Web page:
The thematic summer school on “Representations of language and representations of the mind: history and epistemology” will take place from August 30 to September 5 2015 at Hyères in the South of France.

It is organised by the History of Linguistic Theories laboratory (HTL, UMR7597), the EFL (SPC) Labex and the Formal Structures of Language laboratory (SFL, UMR 7023), with the support of CNRS, Université Paris-Diderot and Université Sorbonne Nouvelle.

Scientific purposes

This summer school will bring together historians, practitioners of the language sciences, philosophers, psycholinguists and psychologists in order to facilitate the mutual transmission of expertise and to promote discussion of the connections between theoretical representations of the mind and representations of language and languages. It is the fifth such school organised by UMR 7597 (cf.

Starting from a period which can be dated, not without a certain artifice, to the 1950s, linguistics has made numerous kinds of contact with the disciplines recently baptised “the cognitive sciences”, into the structure of which it has, in fact, often been incorporated. One of the expressions of this convergence is the explosion of research in psycholinguistics, which accompanies the cognitive sciences’ orientation to so-called “higher” processes (categorisation, reasoning, the semantic level of processing, etc.)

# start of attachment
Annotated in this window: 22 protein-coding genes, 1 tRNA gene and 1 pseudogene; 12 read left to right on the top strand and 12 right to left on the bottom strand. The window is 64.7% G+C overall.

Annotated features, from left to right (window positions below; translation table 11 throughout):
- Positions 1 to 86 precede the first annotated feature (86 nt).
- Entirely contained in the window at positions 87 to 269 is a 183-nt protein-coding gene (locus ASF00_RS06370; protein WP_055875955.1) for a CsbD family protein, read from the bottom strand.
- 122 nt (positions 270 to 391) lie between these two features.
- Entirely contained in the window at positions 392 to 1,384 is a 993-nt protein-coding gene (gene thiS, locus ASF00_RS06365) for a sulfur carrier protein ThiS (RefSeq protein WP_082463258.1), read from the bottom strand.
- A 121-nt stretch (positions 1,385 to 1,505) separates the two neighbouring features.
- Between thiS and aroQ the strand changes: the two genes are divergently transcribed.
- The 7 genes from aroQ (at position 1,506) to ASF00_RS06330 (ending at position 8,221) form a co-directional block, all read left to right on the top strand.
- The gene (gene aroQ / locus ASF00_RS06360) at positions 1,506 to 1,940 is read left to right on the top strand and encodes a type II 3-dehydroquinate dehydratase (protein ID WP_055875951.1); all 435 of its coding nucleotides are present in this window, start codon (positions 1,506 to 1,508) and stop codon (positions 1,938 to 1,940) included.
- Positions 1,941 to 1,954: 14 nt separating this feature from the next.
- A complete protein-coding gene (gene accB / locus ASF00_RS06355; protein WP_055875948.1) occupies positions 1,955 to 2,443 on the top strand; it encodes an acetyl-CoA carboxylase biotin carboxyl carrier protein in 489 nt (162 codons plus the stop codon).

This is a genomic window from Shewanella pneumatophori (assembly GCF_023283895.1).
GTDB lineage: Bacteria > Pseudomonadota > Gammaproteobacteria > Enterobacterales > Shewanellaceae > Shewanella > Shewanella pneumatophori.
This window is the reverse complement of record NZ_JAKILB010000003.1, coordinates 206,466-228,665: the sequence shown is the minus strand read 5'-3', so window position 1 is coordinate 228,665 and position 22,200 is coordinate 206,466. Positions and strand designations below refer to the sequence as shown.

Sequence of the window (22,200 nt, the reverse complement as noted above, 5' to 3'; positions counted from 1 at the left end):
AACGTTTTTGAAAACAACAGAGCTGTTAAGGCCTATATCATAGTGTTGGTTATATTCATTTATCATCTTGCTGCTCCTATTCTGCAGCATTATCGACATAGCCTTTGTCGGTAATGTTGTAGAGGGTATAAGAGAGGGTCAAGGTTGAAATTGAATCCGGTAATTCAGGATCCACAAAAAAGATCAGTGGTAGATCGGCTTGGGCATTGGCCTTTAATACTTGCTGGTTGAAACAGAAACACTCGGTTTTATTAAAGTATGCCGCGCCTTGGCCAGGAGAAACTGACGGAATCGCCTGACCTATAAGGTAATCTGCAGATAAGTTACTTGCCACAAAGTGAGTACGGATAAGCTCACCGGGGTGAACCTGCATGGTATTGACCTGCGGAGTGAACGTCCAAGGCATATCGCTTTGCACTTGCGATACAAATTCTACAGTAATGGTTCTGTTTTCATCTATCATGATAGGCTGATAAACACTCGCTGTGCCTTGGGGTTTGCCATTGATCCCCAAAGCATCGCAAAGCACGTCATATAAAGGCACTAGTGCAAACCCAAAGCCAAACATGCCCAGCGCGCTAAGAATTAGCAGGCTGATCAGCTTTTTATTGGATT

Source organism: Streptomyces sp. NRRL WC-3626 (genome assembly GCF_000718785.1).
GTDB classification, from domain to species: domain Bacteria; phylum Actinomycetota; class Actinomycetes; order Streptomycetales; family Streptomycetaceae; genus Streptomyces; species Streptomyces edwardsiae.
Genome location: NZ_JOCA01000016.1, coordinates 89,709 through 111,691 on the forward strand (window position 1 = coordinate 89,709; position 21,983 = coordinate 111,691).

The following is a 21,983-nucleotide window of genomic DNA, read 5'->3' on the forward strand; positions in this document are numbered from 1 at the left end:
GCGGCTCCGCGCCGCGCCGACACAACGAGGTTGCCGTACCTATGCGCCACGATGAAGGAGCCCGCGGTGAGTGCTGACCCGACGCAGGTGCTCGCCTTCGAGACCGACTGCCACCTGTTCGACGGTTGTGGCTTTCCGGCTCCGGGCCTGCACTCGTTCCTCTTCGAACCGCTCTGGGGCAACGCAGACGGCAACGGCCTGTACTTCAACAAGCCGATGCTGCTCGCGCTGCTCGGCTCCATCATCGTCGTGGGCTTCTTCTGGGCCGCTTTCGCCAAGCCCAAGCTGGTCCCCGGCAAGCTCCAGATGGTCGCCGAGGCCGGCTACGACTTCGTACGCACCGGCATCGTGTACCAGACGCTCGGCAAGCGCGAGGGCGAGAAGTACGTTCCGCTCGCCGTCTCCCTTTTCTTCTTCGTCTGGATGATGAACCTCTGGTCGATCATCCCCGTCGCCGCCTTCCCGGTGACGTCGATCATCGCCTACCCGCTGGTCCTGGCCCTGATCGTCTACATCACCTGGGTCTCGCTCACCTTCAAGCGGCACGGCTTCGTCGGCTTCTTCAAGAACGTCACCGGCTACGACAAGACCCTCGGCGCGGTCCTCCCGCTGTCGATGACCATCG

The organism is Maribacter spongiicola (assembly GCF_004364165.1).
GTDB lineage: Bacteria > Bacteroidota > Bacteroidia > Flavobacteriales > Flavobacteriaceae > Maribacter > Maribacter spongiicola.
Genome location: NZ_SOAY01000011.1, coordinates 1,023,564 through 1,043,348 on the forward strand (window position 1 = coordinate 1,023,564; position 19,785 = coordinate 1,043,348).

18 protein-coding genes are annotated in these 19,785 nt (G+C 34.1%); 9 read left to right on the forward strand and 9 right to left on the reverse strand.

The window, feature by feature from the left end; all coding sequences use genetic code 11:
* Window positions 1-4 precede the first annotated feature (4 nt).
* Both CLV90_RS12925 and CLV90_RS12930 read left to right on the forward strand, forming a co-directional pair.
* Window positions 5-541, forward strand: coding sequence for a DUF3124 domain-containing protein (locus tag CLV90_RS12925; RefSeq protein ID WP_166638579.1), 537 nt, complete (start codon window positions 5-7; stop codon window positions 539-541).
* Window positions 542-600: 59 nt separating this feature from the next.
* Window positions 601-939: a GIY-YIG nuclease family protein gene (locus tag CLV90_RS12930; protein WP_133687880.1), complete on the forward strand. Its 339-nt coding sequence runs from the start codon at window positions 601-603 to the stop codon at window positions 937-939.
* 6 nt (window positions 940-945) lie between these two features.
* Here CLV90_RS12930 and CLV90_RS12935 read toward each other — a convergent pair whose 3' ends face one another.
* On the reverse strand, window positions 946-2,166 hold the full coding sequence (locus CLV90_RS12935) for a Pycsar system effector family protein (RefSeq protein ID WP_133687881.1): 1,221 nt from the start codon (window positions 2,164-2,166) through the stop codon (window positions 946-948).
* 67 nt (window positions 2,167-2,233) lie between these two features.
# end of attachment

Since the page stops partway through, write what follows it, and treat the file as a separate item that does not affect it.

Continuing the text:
1) Just as psycholinguistics took shape well before its name was generalised and identified it as such  (Levelt 2013), theories of the human mind and ideas in linguistics did not wait for the cognitive sciences to enter into dialogue. One section of the summer school will review certain defining “psychologistic” moments of this history, in which the search for a mental foundation for language is articulated: the mediaeval Modists, the “sensualism” originating in Condillac, the psychological linguistics of the second half of the 19th century, and generative and cognitive linguistics. Central objectives will be to explain the constitution of these approaches, and to track their later influence and, as appropriate, the latter day persistence of certain questions.

2) The school also aims to illustrate the state of the art of current research. The workshop on neurolinguistics will allow us to examine the development of this discipline in a context in which the rise of experimental studies in linguistics and the progress in imagery techniques should draw related language sciences (neurolinguistics, linguistic (neuro-)psychology and linguistics) closer together. 

3) Language acquisition is another recently constituted field, which contemporary linguistics has made responsible for high-stakes questions, and in which multiple problematics converge. One such question concerns the modularity of language, i.e. the hypothesis of the autonomous functioning of a language faculty.The question of modularity is connected to other domains, two of which in particular – Theory of Mind and pathology – will be explored.  Theory of Mind (the ability to represent others’ mental states) and pathology inevitably problematize the compartmenalization of the capacities needed for language processing and, as a result, directly concern the connection between the language faculty and cognition. Finally, we will explore the increasingly important role of “embodied cognition” in (neuro-) cognitive research and beyond it (robotics, anthropology and philosophy).